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Ovation: LinkNYC.

11/18/2014

LinkNYCWhen our youngest was quite young he was riding in the passenger’s seat of his grandfather’s pickup truck when we saw him poking the armrest with his fingertip.  When we asked him what he was doing, he said he was trying to roll down the window.  He’d never been in a vehicle that required him to physically “roll down” the window and honestly didn’t realize the purpose of the knob on the door.

Similarly, it has recently been pointed out to me that today’s youngsters have never encountered a pay phone!

Beginning next year, children in New York City will never again have an opportunity to see a pay phone but they will have free access to the internet.  At a press conference yesterday, city officials unveiled an ambitious plan to roll out a free city-wide municipal Wi-Fi network that could be the fastest and most wide-reaching network of its kind in the world relying on thousands of kiosks that will be deployed at as many as 10,000 locations currently occupied by pay phones.

The concept was created by a group of companies collectively known as CityBridge who hope to transform the physical streetscape, New Yorkers’ access to information, and create jobs using the network of kiosks supported by as much as $500 million in advertising revenue over twelve years at no cost to taxpayers.  Each of the kiosks, called Links, will include state-of-the-art wireless technology, interactive systems and digital advertising displays and provide the following services:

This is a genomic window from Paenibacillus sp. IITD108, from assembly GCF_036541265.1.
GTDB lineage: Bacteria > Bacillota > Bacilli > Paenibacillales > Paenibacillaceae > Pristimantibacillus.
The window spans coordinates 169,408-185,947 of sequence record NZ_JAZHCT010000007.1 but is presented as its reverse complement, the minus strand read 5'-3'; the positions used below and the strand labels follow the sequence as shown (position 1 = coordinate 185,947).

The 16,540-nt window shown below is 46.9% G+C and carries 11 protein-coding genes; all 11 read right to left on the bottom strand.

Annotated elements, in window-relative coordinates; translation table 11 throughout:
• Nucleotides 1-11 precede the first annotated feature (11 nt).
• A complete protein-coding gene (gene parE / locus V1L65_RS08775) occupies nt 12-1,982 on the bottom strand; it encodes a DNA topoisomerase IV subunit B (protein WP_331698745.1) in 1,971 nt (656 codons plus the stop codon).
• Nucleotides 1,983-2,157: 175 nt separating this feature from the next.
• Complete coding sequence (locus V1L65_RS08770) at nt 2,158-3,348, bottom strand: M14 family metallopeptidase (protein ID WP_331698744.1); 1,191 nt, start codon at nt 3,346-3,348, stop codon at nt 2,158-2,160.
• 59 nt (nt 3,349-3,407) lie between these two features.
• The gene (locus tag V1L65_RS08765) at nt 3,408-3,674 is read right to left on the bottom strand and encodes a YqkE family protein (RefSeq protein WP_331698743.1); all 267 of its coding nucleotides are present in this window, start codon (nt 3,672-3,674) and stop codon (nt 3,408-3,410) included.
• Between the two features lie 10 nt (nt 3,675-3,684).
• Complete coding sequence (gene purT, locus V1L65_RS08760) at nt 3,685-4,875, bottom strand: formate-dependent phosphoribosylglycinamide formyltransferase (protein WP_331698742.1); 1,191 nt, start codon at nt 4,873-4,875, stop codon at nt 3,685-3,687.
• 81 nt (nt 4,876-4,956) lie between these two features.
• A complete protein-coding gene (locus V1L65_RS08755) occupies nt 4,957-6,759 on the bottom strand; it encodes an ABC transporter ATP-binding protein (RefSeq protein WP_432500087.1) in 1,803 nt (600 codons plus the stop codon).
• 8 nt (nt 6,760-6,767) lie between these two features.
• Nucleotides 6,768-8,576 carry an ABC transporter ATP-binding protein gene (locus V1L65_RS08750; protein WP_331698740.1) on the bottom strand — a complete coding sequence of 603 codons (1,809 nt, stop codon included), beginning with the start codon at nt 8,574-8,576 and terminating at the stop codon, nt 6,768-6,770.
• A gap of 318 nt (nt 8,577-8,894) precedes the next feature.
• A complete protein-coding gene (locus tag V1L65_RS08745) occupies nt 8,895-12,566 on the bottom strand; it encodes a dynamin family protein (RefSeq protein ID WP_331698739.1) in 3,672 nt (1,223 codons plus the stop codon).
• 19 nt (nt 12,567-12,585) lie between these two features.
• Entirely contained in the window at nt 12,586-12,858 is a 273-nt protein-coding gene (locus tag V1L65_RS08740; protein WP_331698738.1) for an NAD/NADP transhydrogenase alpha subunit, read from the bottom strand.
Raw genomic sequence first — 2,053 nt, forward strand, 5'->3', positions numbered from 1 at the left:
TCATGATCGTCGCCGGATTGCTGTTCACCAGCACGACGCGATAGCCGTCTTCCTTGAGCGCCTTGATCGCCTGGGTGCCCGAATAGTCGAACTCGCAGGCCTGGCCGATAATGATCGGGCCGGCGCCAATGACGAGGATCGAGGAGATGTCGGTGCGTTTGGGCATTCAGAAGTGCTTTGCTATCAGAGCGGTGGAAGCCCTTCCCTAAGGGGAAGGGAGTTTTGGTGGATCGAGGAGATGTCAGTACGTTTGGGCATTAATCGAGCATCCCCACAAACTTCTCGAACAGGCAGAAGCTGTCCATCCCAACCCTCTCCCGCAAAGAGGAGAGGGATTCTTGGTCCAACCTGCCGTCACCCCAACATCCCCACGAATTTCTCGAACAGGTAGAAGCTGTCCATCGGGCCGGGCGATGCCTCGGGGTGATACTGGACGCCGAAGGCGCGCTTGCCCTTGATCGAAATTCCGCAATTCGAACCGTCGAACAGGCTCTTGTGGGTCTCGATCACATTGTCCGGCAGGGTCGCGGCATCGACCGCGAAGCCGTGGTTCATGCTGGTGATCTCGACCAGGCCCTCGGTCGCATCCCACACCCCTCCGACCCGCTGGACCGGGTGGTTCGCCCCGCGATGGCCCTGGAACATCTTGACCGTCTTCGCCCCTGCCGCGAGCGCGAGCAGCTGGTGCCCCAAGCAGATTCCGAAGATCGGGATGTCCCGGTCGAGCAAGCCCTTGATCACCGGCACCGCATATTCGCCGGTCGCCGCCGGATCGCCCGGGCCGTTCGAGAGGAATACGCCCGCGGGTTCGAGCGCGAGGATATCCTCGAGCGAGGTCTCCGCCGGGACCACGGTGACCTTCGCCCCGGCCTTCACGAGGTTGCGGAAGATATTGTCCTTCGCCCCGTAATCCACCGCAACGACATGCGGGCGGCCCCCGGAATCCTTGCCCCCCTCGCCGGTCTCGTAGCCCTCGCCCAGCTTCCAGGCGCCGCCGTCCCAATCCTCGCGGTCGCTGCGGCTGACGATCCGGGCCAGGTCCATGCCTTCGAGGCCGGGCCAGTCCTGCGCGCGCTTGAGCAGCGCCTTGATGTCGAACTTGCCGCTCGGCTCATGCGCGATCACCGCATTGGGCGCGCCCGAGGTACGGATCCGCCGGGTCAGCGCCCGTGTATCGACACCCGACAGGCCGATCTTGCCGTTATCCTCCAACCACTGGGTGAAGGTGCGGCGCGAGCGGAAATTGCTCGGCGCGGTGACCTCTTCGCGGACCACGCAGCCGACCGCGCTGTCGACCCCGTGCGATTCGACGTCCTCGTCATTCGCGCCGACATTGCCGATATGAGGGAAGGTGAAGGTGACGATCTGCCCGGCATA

• Free 24/7 public Wi-Fi for a 150-foot radius.
  • Free phone calls anywhere in the United States
  • A touchscreen tablet interface to access City services, directions and more
  • Easy access to 911 and 311
  • Free charging stations for mobile devices
  • Digital displays for advertising and public service announcements

Officials estimate that as many as one in five New Yorkers currently rely on mobile phones for internet access, which can be quite costly, so there is a great deal of excitement surrounding the fact that the first of the kiosks could be in service by late 2015.

I’m always amazed by the speed at which technology changes.  While today’s kids might not know how to roll down a window or recognize a pay phone, in the blink of an eye their grandchildren may actually find New York City’s Links to be quaint antiques replaced by something we can’t even yet imagine.

Would you welcome free Wi-Fi into your city?

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One Comment
  1. I think it would be cool.

    Like

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